Articles Tagged with Chicago Derivative Law Suit Attorneys

The duty of oversight, often referred to within the context of corporate governance, is a critical aspect of the responsibilities of a corporation’s board of directors. This duty is essentially the requirement that board members are attentive to and oversee the business and affairs of the corporation, including its compliance with the law and its risk management processes. The duty of oversight is a component of the fiduciary duties that directors owe to the corporation and its shareholders.

The case In re McDonald’s Corp. S’holder Deriv. Litig., 2023 WL 387292, C.A. No. 2021-0324-JTL, at *1, *9 (Del. Ch. Jan. 26, 2023) is centered around allegations that the McDonald’s directors overlooked signs of a corporate culture permitting sexual harassment and misconduct from 2015 to 2020. The plaintiffs, who are shareholders, contend that this resulted in harm to the company due to subsequent employee lawsuits, loss of employee trust, and a damaged reputation. Nine directors who served during this period were named as defendants.

David Fairhurst, who served as Executive Vice President and Global Chief People Officer of McDonald’s from 2015 until his termination in 2019, was among the defendants. The plaintiffs argued that Fairhurst, as a fiduciary, was aware of potential issues with sexual harassment and misconduct in the company. They claimed that under his leadership, a culture of sexual misconduct and harassment was allowed to develop, leading to coordinated Equal Employment Opportunity Commission (EEOC) complaints, a 30-city walkout, and a second round of coordinated EEOC complaints, followed by a second one-day strike in 10 cities.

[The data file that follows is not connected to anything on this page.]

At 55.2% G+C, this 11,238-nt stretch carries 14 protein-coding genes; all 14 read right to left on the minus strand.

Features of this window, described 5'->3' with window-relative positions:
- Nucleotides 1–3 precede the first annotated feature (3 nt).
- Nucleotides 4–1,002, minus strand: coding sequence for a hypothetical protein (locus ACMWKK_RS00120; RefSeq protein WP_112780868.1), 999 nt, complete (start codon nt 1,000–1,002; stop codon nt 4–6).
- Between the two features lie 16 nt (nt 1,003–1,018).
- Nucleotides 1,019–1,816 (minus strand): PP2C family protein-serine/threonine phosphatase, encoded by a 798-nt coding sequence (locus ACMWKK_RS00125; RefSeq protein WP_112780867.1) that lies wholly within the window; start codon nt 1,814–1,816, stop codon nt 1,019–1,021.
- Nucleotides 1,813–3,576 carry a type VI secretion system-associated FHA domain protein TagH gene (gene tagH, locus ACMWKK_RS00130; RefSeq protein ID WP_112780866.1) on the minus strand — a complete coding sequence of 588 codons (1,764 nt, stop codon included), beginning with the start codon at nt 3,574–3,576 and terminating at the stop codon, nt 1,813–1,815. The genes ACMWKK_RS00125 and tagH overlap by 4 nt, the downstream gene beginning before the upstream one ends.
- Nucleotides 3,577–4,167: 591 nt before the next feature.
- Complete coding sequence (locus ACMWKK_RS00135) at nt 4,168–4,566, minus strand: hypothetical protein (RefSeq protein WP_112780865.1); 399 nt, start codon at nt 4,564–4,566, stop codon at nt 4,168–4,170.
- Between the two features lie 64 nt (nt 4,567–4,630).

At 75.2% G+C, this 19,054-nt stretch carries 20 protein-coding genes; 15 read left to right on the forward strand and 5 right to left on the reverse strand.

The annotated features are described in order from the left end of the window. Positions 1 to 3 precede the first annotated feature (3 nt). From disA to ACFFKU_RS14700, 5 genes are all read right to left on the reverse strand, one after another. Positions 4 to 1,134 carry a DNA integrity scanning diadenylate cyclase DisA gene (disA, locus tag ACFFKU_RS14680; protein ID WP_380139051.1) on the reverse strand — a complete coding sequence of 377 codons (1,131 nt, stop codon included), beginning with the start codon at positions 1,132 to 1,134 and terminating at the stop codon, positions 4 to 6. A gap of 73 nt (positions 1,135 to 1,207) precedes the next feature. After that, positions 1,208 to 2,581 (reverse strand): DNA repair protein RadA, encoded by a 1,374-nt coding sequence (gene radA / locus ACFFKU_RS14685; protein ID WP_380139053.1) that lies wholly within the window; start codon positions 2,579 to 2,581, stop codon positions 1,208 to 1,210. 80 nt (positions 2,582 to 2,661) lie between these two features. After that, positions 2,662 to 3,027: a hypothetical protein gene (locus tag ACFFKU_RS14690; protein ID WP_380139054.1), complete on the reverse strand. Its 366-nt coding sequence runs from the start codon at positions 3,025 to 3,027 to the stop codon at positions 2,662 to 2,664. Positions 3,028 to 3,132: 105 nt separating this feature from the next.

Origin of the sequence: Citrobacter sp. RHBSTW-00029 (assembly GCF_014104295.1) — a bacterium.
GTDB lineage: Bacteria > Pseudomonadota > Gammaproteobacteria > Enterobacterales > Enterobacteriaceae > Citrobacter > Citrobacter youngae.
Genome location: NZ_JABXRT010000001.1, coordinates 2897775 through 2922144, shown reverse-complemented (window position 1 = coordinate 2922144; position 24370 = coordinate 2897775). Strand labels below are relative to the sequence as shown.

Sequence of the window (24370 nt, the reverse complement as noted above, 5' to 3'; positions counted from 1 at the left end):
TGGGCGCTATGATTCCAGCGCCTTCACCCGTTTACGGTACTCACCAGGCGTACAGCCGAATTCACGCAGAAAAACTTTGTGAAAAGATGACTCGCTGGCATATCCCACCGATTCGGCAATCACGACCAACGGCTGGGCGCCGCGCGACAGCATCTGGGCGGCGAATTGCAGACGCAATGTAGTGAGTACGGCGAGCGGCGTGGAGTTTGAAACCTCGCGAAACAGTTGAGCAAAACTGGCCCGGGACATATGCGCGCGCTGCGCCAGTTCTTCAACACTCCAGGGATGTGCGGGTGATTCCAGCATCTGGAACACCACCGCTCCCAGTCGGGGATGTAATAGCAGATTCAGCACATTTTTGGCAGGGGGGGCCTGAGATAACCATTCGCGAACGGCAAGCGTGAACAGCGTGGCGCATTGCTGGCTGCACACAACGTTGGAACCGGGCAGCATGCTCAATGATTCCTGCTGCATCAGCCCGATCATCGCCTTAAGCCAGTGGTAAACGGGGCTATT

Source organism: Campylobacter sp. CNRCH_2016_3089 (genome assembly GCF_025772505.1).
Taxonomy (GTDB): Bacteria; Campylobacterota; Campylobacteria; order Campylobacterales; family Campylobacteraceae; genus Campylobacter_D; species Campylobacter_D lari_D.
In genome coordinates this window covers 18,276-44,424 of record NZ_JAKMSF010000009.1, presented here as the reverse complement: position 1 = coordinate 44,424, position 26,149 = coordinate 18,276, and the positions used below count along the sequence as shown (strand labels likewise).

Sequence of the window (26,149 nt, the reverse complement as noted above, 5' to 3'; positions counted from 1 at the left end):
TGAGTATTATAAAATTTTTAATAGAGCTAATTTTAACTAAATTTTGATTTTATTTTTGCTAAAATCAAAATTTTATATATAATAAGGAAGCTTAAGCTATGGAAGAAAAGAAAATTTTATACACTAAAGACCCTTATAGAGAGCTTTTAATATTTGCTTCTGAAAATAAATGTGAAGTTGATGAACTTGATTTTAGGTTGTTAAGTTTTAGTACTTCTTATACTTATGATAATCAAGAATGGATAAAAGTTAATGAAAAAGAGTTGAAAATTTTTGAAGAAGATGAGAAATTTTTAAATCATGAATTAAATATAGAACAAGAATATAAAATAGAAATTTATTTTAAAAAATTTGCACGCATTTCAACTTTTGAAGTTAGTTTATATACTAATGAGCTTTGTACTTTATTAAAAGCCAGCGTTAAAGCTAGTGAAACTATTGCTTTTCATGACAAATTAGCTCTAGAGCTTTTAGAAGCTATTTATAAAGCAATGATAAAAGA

To fully grasp how this case has impacted Delaware Law concerning the duty of oversight, it is essential to understand the concept of a Caremark claim. This type of “failure of oversight” theory is observed to be one of the most challenging theories in corporation law upon which a plaintiff might hope to win a judgment. Under Delaware law, plaintiffs must plead with particularity that there were so-called ‘red flags’ that put the directors on notice of problems with their systems, but which were consciously disregarded. Continue reading ›

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